The Wickes Pioneer (Wickes, Mont.) 1895-1896, November 09, 1895, Image 6

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s IN FAR OFF JAPAN. JOHN A. COCKRILL WRITES OF THE COUNTRY. The VorrIgit °hams— Story of the ',hikin g of the 1 uit. , .1 State. Meunier tioeldo by is I reb..lieroos English Captain. (4). Yokahoma Correspondence. j HE foreign ceme- tery In Yokohama is well worth visit- ing and stud> lug. It is a picturesque spot. covering the north side of what is known a: the \Bluff.\ It is ter- raced and beauti- fully kept, the fol- iage being pecu- liarly attractive. . Although the cemetery has been in existence nearly forty yeare, it does not contain one neglected grave, such is the excel- lence of the care -taking. A cosmopoli- tan spot is this quaint and mournful graveyard. Within the enclosure one finds the graves of men of all the na- tions that ever had touch withJapan. The humble sailor sleeps beside the for- eign minister. the Catholic besnie the. dissenter, the \early Detchmeit beside the Spaniard whose ancestors plowed the main when his were searchili for the gold of the Orient. We find re every form of mortuary tablet and memorial architecture, each following national characteristics as near as pos- eible. On one imposing stone we find ,nlvilized -we:MI—no place more than in \Eng;ande where inhumanity upon the seas is ever decried and chivelry for) ever exalted—and today he is in ob- livion. But the craven's name should be graven tmon the shaft in the Yoko- hama cemetery, to the end that futur( gedetations may learn to hate his kind Ns for the Bombay, she lies. I am told .• g.n.tatti AL. : the :tenet or .1 man wbo died in London, an Englishman. who directed at his death that his body be cremated and the ashes sent to the Japan he loved so well. And here they are. Epitaphs may here be read in Russian, Italian, Dutch, Spanish, German, English and nearly all the known languages. In one section sleep the officers and men who have died In the service of the Pa- cific Mail Steamship company. In an obscure corner one is reminded by the gravestones of our naval vessels who have teom time to time visited this sta- tion—the Tennessee, the Iroquois, the Piseataqua, the Hartford, etc. One poor fellow from the steamship Ocean sleeps beneath a slab upon which some inspired poet, doubtless of the marine variety, has Inscribed the following rhythmic drivel: \A pain of sickness gave the fatal blow. The stroke was certain, but the effect was slow. With wasting pain Death found me sore oppressa. Pitied my sighs and kindly gave me rest.\ The graves of men predominate here. 4or the founding of this God's acre was 'In the day when few women of the weetern world came hither. But the twee of graves, the floral tributes, the bits of offerings all tell to -day of liv- ing woman's tenderness and undying love. Thp most conspicuous object in this sadly beautiful cemetery, with its deep sense of loneliness which springs from the contemplation of the graves of those who die in distant lands, un- eoticed, unloved mayhap, is the gran- ite pyramid erected in memory of the - officers anti crew of the United States steamship Oneida. who met cruel fate 'in these waters twenty-five years ago. The massive block is hemmed with a chain swung from anchors at the four corners of the plot and within the en- closure are commenfOrative stones above the remains of three officers whose bodies were recovered. Many Japanese admireraeerfbe t United States take a mournful/intereas s in the spot, and more than ctnce memorial services have been held by them In honor of the poor wanderers of the nese‘ho were engulfed with the ill-fated Oneida. ''One touch of nature makes the whole world kin\ is realized here. On one tide of the pyramidal shaft. in bold, black letters. is this inscription: In Memory of the Officers and Men Who Went Down with the It. S. S. Oneida, When That Wesel Was Stink Whilst Ho ward Bound By thelliteamehip BOMBAY, In Yield° Bay, Japan, Jantuar 24th,' That is it; coldly frank and candid, but history. And history, too, which 4 should not be forgotten so long as he- man indifference and cruelty upon the FPRA remain to be detested and exe- crated. This is the story . The man- , .)f -war Oneida had been on the Asiatic station something more than her , al - totted time. Lying In Yokohama harbor. ehe •eceived her welcome recall. All was glee and happiness among the good fellows who s had been yearning for home anti its delights. The home - pennant was run up, hasty visits ware paid to (Honda on sister ships. Were drunk, jolly songs were sting and in tbe gathering twilight the an , tuo, ...ere hove, and the Oneida went boonditig down the hay to 111111sie of band anti ,,lee Never did vesssl carry happier hearts nor rho!, hope buoyed erew The night thlokeneut. anti there was a breath of gale In the puffing wind A few miles down Yet low Ray the English steamship Dom 41,e - 41 , to„ I Iran , WI:-!; _fee '\Gt bay, carrying malls and bolted in. swept wildly down upon the Oneida, Wounded her to death and rolled on to haven. The heavy wooden war ship, as if struck by a bolt of lightning, careened. filled and plunged to the bottom, carry- ing with her nearly the entire crew. Commander Edward P. Williams and Lieutenant Commander Alonzo W. Muldaur went down with brother of- ticerti, firemen, sailors and the twituty- five tails and midshipmen who had helped a moment before to fill the ship with song. Scarce a boat's crew was Bevel. A passenger on the Bombay, who saw the whole quarter ripped from the Oneida, in the fierce collision, leaped front her deck into OA lighted wardroom of the war ship and saw her officers, with toasting glasses in their hands, as death reached for them. The piteous voices of some of these poor floating fellows were ringing on the night air when the captain of the Bom- bay, who never halted to see the harm he had done, was -steaming into l'oko- hama harbor, to subsequently dee e over a glass of whisky in a 001111: \I run down a Yankee awhil ago, and it served hint damned bloody well right.\ The heartless brute! There was talk of misplaced lights on the Oneidin mistaken signals and too Much conviviality, and the !spite] captain of the Bombay. with a few inches of water in hisethip's forward compartment, in- dulged in the usual talk about his fears concerning the safety of his own ves- sel—the customary excuse of the sea coward—and his neglect to Inquire after . the condition or his victim was palliated by a lefeird of hurley. BM his name was execrated throughout the For this reason he is highly acceptabli and desirable. Foreign bredtnnimaitl require great attention, feeding and grooming. I am satisfied, from my ex- perience, that the native breed of horses trinot be satisfactorily inbred with foreign horses—at least, it would re- quire many patient years to produce anything like satisfactory results.\ JOHN A. COCKRILL. ROBBED OF ALTAR PLATE. Sating/We Chalice. -and Clboriums Are Stolen from Catholic Churches. (Chicago Correspondence.) The work of robbing Catholic churches in the city still continues Thursday night two edifices were plun- dered of chalices and ciboriums, antt the thieves left no clew behind. At St. Bridget's church, Archer avenue and Church place, the thieves broke opes the closet in the altar where the sacred plate containing the sacrament was kept. A chalice and eiborium were taken, the sacrament being thrown oa the floor. Rev. Daniel M. J. Dowling, the parish prieta. had taken every pre- caution tO guard against the thieves, who had been plundering so many churches, but it was without avail. The value of the property taken from St. Britiget's Church is $500. The same gang probably visited St. 4/ Joseph's French church, 2033 Joseph street, Brighten Park, and there removed a chalice and two ciboriums, the total value of the plate being $750. Rev. Father La Sage, the parish priest, was much chagrined at the loss, as he had taken extra care to guard the church property. Koin ribberies were report- itarrolOspay.\.. 0 . t ed to the Brighton Park police, but offi cers detailed on the case failed to find any trace of the thieves. The pollee arc - convinced that in order to apprehend the thieves it will be necessary to place a guard at each Catholic church in the .city, and this will doubtlers be done within a few days. SHE IS NOT A POLITICIAN. Whatever Else the New Momdn May Be She Is Certainly Not That. From the Buffalo Express: My only excuse for telling a political story be- tween campaigns is that I heard ibis by an officer of the Petrel. resting and particular anecdote just the other day, decaying on the shore of Woosung, Last fall a new woman set out to China, dishonored in her very name. There is much that is pathetic on the stones of this quaint burial ground. Many of the memorials are set up by sailor friends, and, in their eccentric crudeness, tell of sincere sorrow. The royal marine sleeping under his in- scriptipn—enill was a good one\— testifies to loving comradeship; andl godfather, a Democratic warhorse, a ticket. Her first call was on her (ten how pathetic is the story of the' little man who has worked and held office boy from Rockwell, in far-off Maine, whose mother has written upon his tomb: \ 'Tis but a little grave, but, oh, have care, For world-wide hopes are hurled there; How muelr of light, how much of joy, Is buried with a darling boy!\ Speaking to United States Minister Dun recently of the inadequacy of the Japarese horse. he reniarked that he had made a pretty complete study of that animal, and had concluded they nothing could be done for him. Mr. Dun came out to Japan 'twenty odd years ago under the auspices of Horace Capron, and in conjuuctIon with him had charge of a great stock breeding farm up in Yezo. Coming from Madi- son county, Ohio, the finest stock rais- ing district north of the Ohio river. Mr. proselytize. She was a very young new woman, well satisfied with her own po- litical (lisability. but strongly deter- mined to make converts for the party to which he fancied she belonged. She was particularly interested in a certain candidate running on the Democratic for the Democratic party for many years. . 0efatht r.\ began the new woman, \I want to get some votes for a friend of mine. He is a perfectly lovely man and I want you to promise to vote for him.\ \Maudie.\ eplied the old l man, who naturally 1/tonight that the girl was ask- ing him to make an exception In favor of a Republican, from his lifelong habit of voting the straight 'Democratic ticket. \you know I wouln do almost anything for you, but I can't go back on my party.\ !dandle pleaded and pleaded, until finally her godfather relented so far es to ask who the favored candidate might be - - Why. Judge Blank, of course. ' an- swered Metulle in some surprise, theugh Dun was well equipped for his work. It is to this that the newspaper corre- his name had not been mentioned up to spondents refer when they speak of that time. T Mr. Don as \a former employe of the he old man's face was a study for a Japanese government.\ This model stock farm in Yezo embraced at one time 30,000 acres tinder fence. A num- ber of foreign horses. including Per- cherons. were imported. and every at- tempt was made to cross the native ponies. hut with little sticeess. The ex- periment, which cost the imperial government a considerable sum of money, was finally abandoned, and for all practirable purposes it was a failure. In accordance with an ancient rule, the equine species in Japan is to this day maintained upon a plan which confines the brood mare to one district and the males to another. One never sees a mare in harness in Tokyo or Yoko - ham , Geldings are not known. All the 'et -.e• employed in the army for cavalr% Artillery or transportation per - posies ;tie entire; therefore, that most majestic of spectacles in physical na- ture. \a fighting man riding on a stal- lion - tilde the Kentucky philosopher), is quite common in Japan. Mr. Dun said to me: \Alain* from military pur- poses the pony of Japan seems to till all requirements. Carriage riding and horseback riding are chiefly affected by foreigners. For farming purposes the horse is little required. The coolies and their Arts for light hauling are aufnelent. and for heavy work the big. Idack bullock Is, wholly atiettente. The late war demonstrator] the fat I that the Japanese ponies are by no meana the hardy. tough Animals that they have at ways been suppose to be. They Altai from expnaure In great numbers. TheN could not in the heavy pork expected ernong ott now,\ Raid One Pittsburg of them •bollt fifteen m ea is as much lawyer to ;mother \Yes - was ;ne re - as a Japanese pony can ijn the way of ply What relation is she to tis--111 travel In a tint He ran liVe on straw. Igniter Inene • ' Pittsborg Chroniole- and he rewilrea vont tittle attention Telegraph while. Then he chuckled softly to him- self and said: \Girlie have I to be asked at my time of life to support a nominee of my own party! Don't you know that Judge Blank is a Democrat and I am a Democrat?\ Butt Maudie hail burst into tears. \I think ton are a mean. horrid old man not to have told me that when I began to talk! How wa.,s I to know fo what nasty old party you belonged. I think polttit s are just awful!\ And the fromising political career of one new wchnan ended right there. Ile.r.e for at Peddler's Cart, . The :tAtitte# haa always had tie repu- tatian for being an ingenkeis foliate. He has be. n credited with doing a great many things he never did. and he has done a good many thInge he has never been credited with. Hut it recently de- volved upon a real Vermont sankee to buy a second-hand hearse and turn it into a peddler's tart He fixed It over a little, boarded, up the .ndes and \daubed\ a little red paint in several places to take off the funeell air He also took off the plumes and built t canopy over the driver's seat. A Ifenweeke.11 \A hero of a hundred battles!\ She cried, admiring him through her teats. Indeed. I rup,' he min - toured sadly, ' Far I've been married twenty yeata.\ 'Well se have a feminine attorney AIRSHIPS LIKE A DUCK NAVIGATES AIR OR SEA AND GLIDES OVERLAND. Al Least, That Is What Is Claimed -- '11,1. Eateat Ambitutois Iiisentor Would opy the Flight of Birds— ontrolled by a Motor. HE ancient astron- omers who named the constellations were but prophets of a later age. They phtced a wagon' in the heavens, and the strange, amor- phous creation which strikes the reader's eye on this page is a confirma- tion of teedr poetic foresight. The illustration is not intended to represent the famous wooden horse of Troy, nor the hybrid gods of ancient Babylon or Nineveh. Neither is it taken from some geological traettise -- the reconstructed remains of some ox':- tinet species of a remote period. No, wondering reader, it constitutes an idea for a universal motor vehicle, designed to skim along the ground, to wing its way through the air, and to navigate river, lake or sea as occaslea may re- quire. This is the cherished' seheme of a learned natural philosopher and in- ventor, who for many years has been studying the problem of aerial flight and terrestrial locomotion. The inventor believes that previous Investigators in aerial navigation have erred in adopting as their prototype in nature the fish instead of the bird. They have been trying to build air- ships propelled by screw propellers and similar devices, or to utilize balloons, which expose a large surface of resist- ance to the wind and are, therefore, at its mercy. The bird, on the other hand, goes with or against the current. The little gosling can teach the phil- osopher a valuable lesson in land loco- mation, for even before it can fly travel, we come to the three vibrating and revolving fine- two at the rear anti one in front—to propel and guide the vehicle in water and also in air. These fins, which are modeled after the fins of a fish, are made of flexible metal and are about three or four feet In length. When not in use—l. e., ton land—they are to be folded up against the body of the vehicle, but in the air or water they drop below the body, and are actuated sideways by the same power that moves the wings, thus guiding the vehicle in any direction, as a fish alters its course by the use of Re fins. Four turns of these fins wil reverse the motion of the vehicle even at high speed. In water they become propel- lers, and the wings may also be used in conjunction with them to increase speed. In fact the wings could be so manipulated as to accelerate the speed both on land and water, the vehicle skimming along the surface of the water like a gigantic seagull. The wings alternate in action by suc- cessive pairs,' while the fins are operated together or singly, as the pilot may de- sire. Complete control of the wings and fins is secured by a dounie crossing cable connection, from an oscillating crosshead in the rear of the vehicle, the crosshead being operated or vibrated by a light, single -acting, double -cylin- der vapor engine, consisting of a gener- ator, condensing coils, se that the vapor can be used over and over again, and the two cylinders. Either liquid or dry fuel may be used, I. e., gasolene, kero- sene, ether, pulverized coke or charcoal. The fuel will be so economically fed that the combustion will be perfect, and no smoke will stain the pure cerulean. The weight of the entire motive ap- paratus would not be over 200 pounds, and from three to six horse power could be developed, according to speed and the resistance of the air. Fuel anti water needed for a (lay's journey, the inventor believes. would scarcely ex- ceed 200 pounds in weight. The wings would act with a vibrating disc motion, anti both wings and fins would be double -geared, so that they could be shifted at any desired angle. In case storm or contrary winds are eft- X UNIVERSAL VEHICLE FOR AIP. WATER AND LAND. through the air, it accelerates its prog- ress in the water ahd on the land by the use of its wings. Yet up to the present time no student of the motor vehicle problem seems to have thought of ap- plying merhanical wings to the propul- sion of vehicles. So, discarding all previous theories, Ibis inventor begin:; by making an in- dependent study of the wings of insects anti birds, with the idea of determining how they fly, and what is the precise sustaining power of their wings. In looking over the winged kingdom his attention Was arrested by the duck, which waddles on the land, swims in the water anti flies in the air. The whistle -winged thick in particular is a wonderful example of wing power. Though its wings are comparatively smaller than those of other fowls, they carry its body at a very 1 0 .01 velocity at the ratio of about three to five pounds of sustaining power to each square foot of wing surface. Some insects' wings show even more remarkable smeaining power than this. The duck, seeming to afford the best example for a universal vehicle, the inventor takes this fowl as ills model, elongating the body some- what to suit it to his purpose. The length of the body of the vehicle represented is twenty feet, the breadth f o ur feet and the height MT feet. The weight Is estimated et WO pounds, and it' is intended to carry four pit - sons. in front is the elerated outlook, from which the pilot can govern the move- ments of the vehb le. and back of this Is a Passageway for ingress :11111 egress. Flt 4' pairs of wings, four or five feet side a d fire to seven feet long. giving A le of about '27: - , feet of surface, ex - - firnd along the upper part of the ma, chine These ri ngg have all aluminum frame work supporting prepared palm lent or other like materiel of extreme tooglinesa and lightnese, anti under- neath eaeli wing are night or ten para. .•hiite salves or oral underflaps, acting like the feathers under a bird's W1.14. which give momentum when the wing is raised. and buoyancy with momen- tum when the wing Is lowered Oscillating shoulder joints, with in- ( -lining air -cushion pivot joints near' the shoulders for active propulsion, at- tach the wings to the body of the vehl- ale. From a close computatiesf of the wing surteee, and a comparison with the buoyancy of bird and insect winga, the inventor concludes that the vehicle wouiici atiatain a weight of from LOW to 1,400 pounds. But the wings are not the only curl- MIR thing about this modern Pegasus, if ftnch it may be railed. Passing over the three wheels one In front and two behind which are provided Tor land eountered, the pilot is supposed to either ascend to a more favoring current, or deseend to the earth or water, which he could do by manipulating the wings and tins In the proper manner. Fly? Yes, 100 miles an hour! It Is estimated that a speed of thirty miles an hour could he attained on land, one hundred miles an hour in the air, and forty miles an hoer in the water. The flight of the mat hine in the air would naturally be greatly accelerated by taking advantage of favoring eur- rents. Ref noted to %ree l .' di..' looltqzr. The car was cros,le.l. and rt hen a passenger boarded if he a as nearly' up- set by the atelden starting and tread on the toe of a man standing at the rear end. \I beg your pardon,\ he said, very politely: but the man of the 'hurt toe scowled anti in an undertone muttered The innocent offender again apolo- gized. \Yes but that doesn't help my toe any:\ and he growled some ntore in an undertone. Nearby passengers began to smile. \I begged your pardon, didn't f?\ said the other man. \Yes but my toe hurls jiint the same.\ was the reply In an ugly torte. Then the other man's dander rose, and in very forcible language he said: \Now look here. I accidentally stepped on your foot and I apologize for It. If you say another word about It I will give you this instead of my foot (show- ing his doubled -up flat), and it will land right in )our face.\ This warning was not taken, for he continued to talk about the eitimsinesa of some people. Suddenly the passen- gers were electrified by seeeing a fist shoot, and the growler lay In the street as the ear plowed on. Nobody Raid any thing, but POMP thought. it wasn't wIA-• to talk too much. Austrian Journalism. There is a telephone newspaper now being \publIatied\ daily in neitia Petah, the details of which I will send you In ft future letter. It ham a large and in- creasing \circulation\ and Is beating all the printed journals. The price Is only two cents and it is making money. A. D. reseallh Coffee. A French jonrnal th is Itemised the ingredients of French coffee: \Roast. ed horse liver, roasted black walnut sawdust, and caramel, or burned tia- THIS FROG HAD SENSE. Fl.ed mosinsif So That the NEake Ettaldal Swallow Him, Milton Lake is a gooe-sized body or water at the extreme northwestern sec- tion of Rahway. N. 3. It is famous for its black bass, turtles and water pilots: and fts wooded, picturesque shores tee a great resort for fishing and picnic parties. At the eastern extremity of the lake is a large dam over which superfluous water empties into the Rob- inson branch of the Rahway River. Thousands of huge rocks and bowlders support this dam, and during a try. al(411, when very little .or 110 water running over the dam, scores of huge. ugly looking, brown -colored water snakes use the rocks for sun baths. It was at this point that Nick White wit- nessed a singular scene Monday. He * was watching the snakes, and hail his eye on an old fellow, who, he declares, \had scales on him like a salamander,\ when his attention was nrawn from the pilot to a frog that was hoping along on the bare ground between the rocks and the river. The frog was nearing the snake, apparently unmindful of his peril, for snakes love frogs and toads. But this frog had evidently \been to school,\ as subsequent events proved. \I geese the old snake had one eye open,\ said Nick, \for as soon as the frog came in reach he sprung for him. The frog, seeing him, essayed tOet • away, making a high leap toward the water. But the snake was too quick for him, and got between him and the water. It was then that the frog man- ifested his schooling. He picked up a twig about four inches long and held it in his mouth like a bit. I wondered what for, and when I ascertained, said Ito myself: 'Nick, that is the smartest frog in the United States.' The snake seized the frog by the fore leg, and, lengthening out, opened his jaws and wriggled forward. In went the frog's leg and then, after many efforts, the snake got the frog's nose and part of his.bead in until he came to the twig, which, extending an inch beyond his own jaws, queered him and saved the frog. The snake writhed and wriggled frantically. Ile relaxed the muscles of his jaws, as does a (Jerky just after he cuts a watermelon, but all in, vain. I laughed so loud and so long that I became weak in my knees and had to sit down and rest .before I looked for a club to help the frog out of his diffi- culty. Then I got a big stick and moved quickly down upon the snake, who was too busy to hear me. With one strong, well -delivered blow I broke his spine and paralyzed him, and as his jaws relaxed the frog backed out. dropped the twig, looked up at rue and gave a croak of thanks. Before I could reach him he gave two leaps, and was in his element.\ WORKING IN FINLAND. atlas Trycg has Eltablimlied a People's Kitchen There. Away off in Flnianti—and how very far away it does Set= --a woman is doing her beet to elevate her fellow' beings. She is a Miss Mile Trygg, awl she lives in the workingmen's sectinn of lielsingfors, where she has est.ab- halted a people's kitchen and has in- vented a new fermented beverage con- taining a very minute per cent of alco- hol. in order to keephem from drink- ing strong beer and brandy. But her efforts are not confined to the physical [seeds of the laborer. She has seen the palaces anti buildings erected In Eng- land anti Atnerica for the benefit of the workingmen and longed to found a sim- ilar iostitution in Finland. Undaunted by the pecuniary tIPITIAM18 of the scheme. she visited the members of the Finnish Senate and Intinced them to make her a grant of 60,000 marks for her plummet. A year from that time the workingmen's home . was ready for use. It contains, among other things, a free reading hall, with papers and periodicals, a leading library, a large hall, where the men can meet for Sun- day and evening lectures and also ran practice their music and gymnastics. There is also a kintleigarten and nu - - eery In the building. MISS Trygg makes her home In this palace of her torn creation and Is the soul of the wives undertaking. PERSONALS. Sir Arthur Sullivan realized $51.,eitt, by les song, \The Lost Chord.\ Prefeseor Iluxley's widow has re- «dved a civil list pension of $1,teet One half the week Sir Isaac liolden Is a egetarlan. 'Phi- other half he is earn i vomits. When in the best of health Lert1 gosebery seldom (deeps more than flute hours ont of the twehty-four. Dr. liuggraene, professor of medicine in the Univereity of (fluent, is 90, litit feels pretty well. Ile drinks aml ity : t il'h of M smokes ) ni th h i a g P I ' h a . s r o t ( ' t e h l e ec I t T e rl d p i ve r e i N t e e r s ,i or ly fir Philosophy in Ife Pauw Calvin Wilcox of Jewett City. Conn.. Is said to be the largest lalldhOider 1,a) eastern Connecticut Ills holdings ag- gregate 2,500 acres. lewd Shone Douglase, who recently marrled Loretta Mooney, concert hall ginger, has decided to bent.' In Los Angeles. Cal., where he will engage In imeinene. Father John Bannon, formerly known as the fighting chaplain of Guitare Mis- souri confederate bettery. Is now priest of St. Francis Xavler's u !lurch. Dublin. Ireland. In private life Mr Aegnith ts sahl to be Impartially diaftgreeable to everYollo he meets. while Mr. (7hamberlaln's manners are charming and be iii the most pleasant of hosts. 4. neneral Armstrong, when Whiny \° wItI l i it misa th loaary bua i\ wo7k, P sa m i a d ti f 'The first do of riotiii a penitent asvat• II repot ear a alairt.• ;`- •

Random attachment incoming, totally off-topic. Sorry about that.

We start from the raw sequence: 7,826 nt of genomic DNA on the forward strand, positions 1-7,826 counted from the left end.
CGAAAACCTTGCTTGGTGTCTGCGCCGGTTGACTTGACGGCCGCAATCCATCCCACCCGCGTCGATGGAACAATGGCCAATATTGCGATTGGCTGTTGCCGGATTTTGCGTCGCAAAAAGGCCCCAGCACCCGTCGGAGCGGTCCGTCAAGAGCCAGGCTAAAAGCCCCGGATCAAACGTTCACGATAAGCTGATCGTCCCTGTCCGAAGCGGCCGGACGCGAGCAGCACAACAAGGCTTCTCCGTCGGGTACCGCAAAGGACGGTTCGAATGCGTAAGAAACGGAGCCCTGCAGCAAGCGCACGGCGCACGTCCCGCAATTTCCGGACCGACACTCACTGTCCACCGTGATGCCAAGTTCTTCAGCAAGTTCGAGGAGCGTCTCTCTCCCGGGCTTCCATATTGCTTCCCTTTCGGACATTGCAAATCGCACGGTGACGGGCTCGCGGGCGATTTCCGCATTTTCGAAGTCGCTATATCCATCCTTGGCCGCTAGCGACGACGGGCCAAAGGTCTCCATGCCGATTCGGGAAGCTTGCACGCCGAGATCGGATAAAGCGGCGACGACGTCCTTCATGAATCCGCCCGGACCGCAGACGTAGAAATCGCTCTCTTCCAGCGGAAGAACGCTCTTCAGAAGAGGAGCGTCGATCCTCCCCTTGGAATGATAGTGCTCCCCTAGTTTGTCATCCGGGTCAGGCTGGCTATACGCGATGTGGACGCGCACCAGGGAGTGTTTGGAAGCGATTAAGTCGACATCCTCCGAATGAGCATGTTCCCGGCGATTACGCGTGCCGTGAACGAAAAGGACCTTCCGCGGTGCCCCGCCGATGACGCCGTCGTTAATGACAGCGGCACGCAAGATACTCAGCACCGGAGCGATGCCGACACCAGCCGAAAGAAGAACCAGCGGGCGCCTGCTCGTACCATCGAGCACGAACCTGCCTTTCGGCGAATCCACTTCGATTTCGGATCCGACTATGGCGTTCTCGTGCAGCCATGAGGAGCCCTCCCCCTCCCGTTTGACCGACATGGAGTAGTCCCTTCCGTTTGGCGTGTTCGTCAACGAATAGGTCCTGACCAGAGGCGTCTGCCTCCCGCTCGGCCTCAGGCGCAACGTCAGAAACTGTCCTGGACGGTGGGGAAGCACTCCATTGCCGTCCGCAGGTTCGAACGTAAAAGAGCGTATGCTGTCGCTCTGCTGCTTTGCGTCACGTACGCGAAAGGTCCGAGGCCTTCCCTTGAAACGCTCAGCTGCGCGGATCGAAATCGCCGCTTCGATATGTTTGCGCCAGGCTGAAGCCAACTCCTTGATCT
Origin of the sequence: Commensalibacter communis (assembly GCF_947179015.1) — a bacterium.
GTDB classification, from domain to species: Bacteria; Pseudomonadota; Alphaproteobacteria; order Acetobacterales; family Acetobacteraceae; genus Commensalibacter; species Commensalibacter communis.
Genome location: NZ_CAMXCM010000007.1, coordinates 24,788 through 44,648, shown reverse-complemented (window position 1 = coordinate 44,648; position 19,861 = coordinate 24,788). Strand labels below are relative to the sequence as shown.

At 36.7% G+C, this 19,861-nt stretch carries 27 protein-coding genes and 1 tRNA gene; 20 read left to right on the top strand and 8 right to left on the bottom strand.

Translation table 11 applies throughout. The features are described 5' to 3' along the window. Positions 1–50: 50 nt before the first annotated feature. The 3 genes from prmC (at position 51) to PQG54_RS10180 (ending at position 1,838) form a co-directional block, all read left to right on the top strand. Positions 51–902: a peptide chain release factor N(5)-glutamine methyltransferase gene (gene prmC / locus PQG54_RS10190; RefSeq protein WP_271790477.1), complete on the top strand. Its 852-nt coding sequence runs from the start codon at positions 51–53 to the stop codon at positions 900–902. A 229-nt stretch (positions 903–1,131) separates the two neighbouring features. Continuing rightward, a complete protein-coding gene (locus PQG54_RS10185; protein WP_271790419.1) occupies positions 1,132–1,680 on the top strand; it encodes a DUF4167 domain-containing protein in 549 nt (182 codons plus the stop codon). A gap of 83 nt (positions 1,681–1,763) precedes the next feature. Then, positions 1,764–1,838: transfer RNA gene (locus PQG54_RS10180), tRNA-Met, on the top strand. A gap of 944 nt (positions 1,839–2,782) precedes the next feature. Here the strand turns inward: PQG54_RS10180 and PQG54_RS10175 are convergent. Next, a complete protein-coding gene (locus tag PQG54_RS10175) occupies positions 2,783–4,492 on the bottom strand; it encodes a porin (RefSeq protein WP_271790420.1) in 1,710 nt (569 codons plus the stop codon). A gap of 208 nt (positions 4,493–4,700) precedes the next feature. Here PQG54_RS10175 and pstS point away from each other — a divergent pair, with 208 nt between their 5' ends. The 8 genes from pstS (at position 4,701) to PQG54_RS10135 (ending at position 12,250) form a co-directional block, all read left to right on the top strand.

The Wickes Pioneer (Wickes, Mont.), 09 Nov. 1895, located at <>, image provided by MONTANA NEWSPAPERS, Montana Historical Society, Helena, Montana.